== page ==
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First policy brief of the TiGRE project - a systematic review to assess social and political trust

Enjoy reading our first policy brief! Discover our systematic review of those studies that address trust in government, trust in private or civil society actors, and that rely on eight major large-scale international surveys.

Society
Fundamental Research

Social, political and institutional trust has been the object of numerous surveys over the last couple of decades. These surveys usually have the goal to determine the level of trust in various actors or between actors. Needless to say, to be aware of the levels of trust is also to be aware of the health of our democracies. For these reasons, one of the numerous goals of TiGRE (Trust in Governance and Regulation in Europe) Project is to identify and to fill in the main gaps of the existent surveys, with an aim of providing a broader and more fine-grained overview of the level of trust in our democracies. In fact, in TiGRE we believe that trust is not just a matter of vertical relations between citizens and public authorities. Instead, attention should also be given to horizontal trust relationships between actors that are part of the rule-making process, such as public agencies and courts. In addition, in TiGRE we argue that being aware of these less visible trust relationships is a prerequisite for enhancing policy-making and for designing appropriate policy design. The first policy brief of the TiGRE project addresses some of these issues. The goals of TiGRE policy brief are twofold: 1. To summarize the main findings of a systematic review of scientific contributions on political trust, which exploit the main results based on opinion surveys, focusing on trustee-related and trustor-related drivers of trust; 2. To highlight the main gaps that we have identified, and to show how, in particular, the TiGRE’s ongoing survey could remedy these gaps. Discover our first policy brief on our project’s website at https://www.tigre-project.eu/outcomes/ This project has received funding from the European Union’s Horizon 2020 research and innovation programme under Grant Agreement No 870722 (TiGRE).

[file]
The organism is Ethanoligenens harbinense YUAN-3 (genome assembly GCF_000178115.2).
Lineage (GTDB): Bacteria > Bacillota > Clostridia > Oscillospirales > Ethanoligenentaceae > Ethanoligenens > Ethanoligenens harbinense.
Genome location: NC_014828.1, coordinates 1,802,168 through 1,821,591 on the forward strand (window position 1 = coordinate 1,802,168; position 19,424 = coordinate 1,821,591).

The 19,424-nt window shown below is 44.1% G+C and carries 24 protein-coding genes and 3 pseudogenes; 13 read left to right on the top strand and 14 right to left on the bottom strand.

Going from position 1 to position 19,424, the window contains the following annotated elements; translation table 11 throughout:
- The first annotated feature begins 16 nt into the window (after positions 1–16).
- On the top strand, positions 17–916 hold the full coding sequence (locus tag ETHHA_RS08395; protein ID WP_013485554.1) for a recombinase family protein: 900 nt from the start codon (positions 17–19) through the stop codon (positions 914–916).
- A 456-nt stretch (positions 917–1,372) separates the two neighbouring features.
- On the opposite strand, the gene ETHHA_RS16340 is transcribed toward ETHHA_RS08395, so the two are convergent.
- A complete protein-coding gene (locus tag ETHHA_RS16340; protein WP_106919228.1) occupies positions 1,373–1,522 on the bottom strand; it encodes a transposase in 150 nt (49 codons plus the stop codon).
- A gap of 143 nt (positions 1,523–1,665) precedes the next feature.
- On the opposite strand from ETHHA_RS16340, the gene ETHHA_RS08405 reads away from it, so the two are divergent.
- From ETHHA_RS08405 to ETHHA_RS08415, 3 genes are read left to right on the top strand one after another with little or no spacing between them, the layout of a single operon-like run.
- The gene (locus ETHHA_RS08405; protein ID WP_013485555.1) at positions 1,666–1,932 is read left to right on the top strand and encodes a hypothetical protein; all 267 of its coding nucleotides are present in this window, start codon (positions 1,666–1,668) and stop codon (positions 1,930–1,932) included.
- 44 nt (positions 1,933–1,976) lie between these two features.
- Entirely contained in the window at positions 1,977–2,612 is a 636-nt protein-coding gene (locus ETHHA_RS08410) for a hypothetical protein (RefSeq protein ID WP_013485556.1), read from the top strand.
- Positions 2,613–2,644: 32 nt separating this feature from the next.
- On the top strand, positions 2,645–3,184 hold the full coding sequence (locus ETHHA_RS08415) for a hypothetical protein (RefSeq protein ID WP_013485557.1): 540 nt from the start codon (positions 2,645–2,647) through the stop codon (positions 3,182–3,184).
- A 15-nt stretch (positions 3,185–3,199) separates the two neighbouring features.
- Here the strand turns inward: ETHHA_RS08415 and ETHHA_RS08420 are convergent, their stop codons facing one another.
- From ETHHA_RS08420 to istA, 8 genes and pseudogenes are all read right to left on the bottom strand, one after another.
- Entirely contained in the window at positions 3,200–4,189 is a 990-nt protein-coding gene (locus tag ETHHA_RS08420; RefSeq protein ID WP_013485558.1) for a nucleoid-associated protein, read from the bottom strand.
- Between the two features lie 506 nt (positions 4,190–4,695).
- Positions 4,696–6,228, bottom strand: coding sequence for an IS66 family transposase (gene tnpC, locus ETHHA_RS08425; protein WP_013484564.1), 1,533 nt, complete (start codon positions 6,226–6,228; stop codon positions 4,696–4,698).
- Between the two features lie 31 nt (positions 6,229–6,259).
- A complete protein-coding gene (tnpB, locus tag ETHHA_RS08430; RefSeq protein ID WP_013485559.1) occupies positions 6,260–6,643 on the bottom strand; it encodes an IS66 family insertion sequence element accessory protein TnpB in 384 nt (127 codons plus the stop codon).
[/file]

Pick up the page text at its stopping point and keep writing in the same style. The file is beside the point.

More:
Keywords

Trust, governance, regulation, regulatory regimes, regulatory stakeholders, citizens, transparency, accountability, participation, cooperation, consent, compliance, legitimacy, regulatory instruments, enforcement styles, the media, policy briefs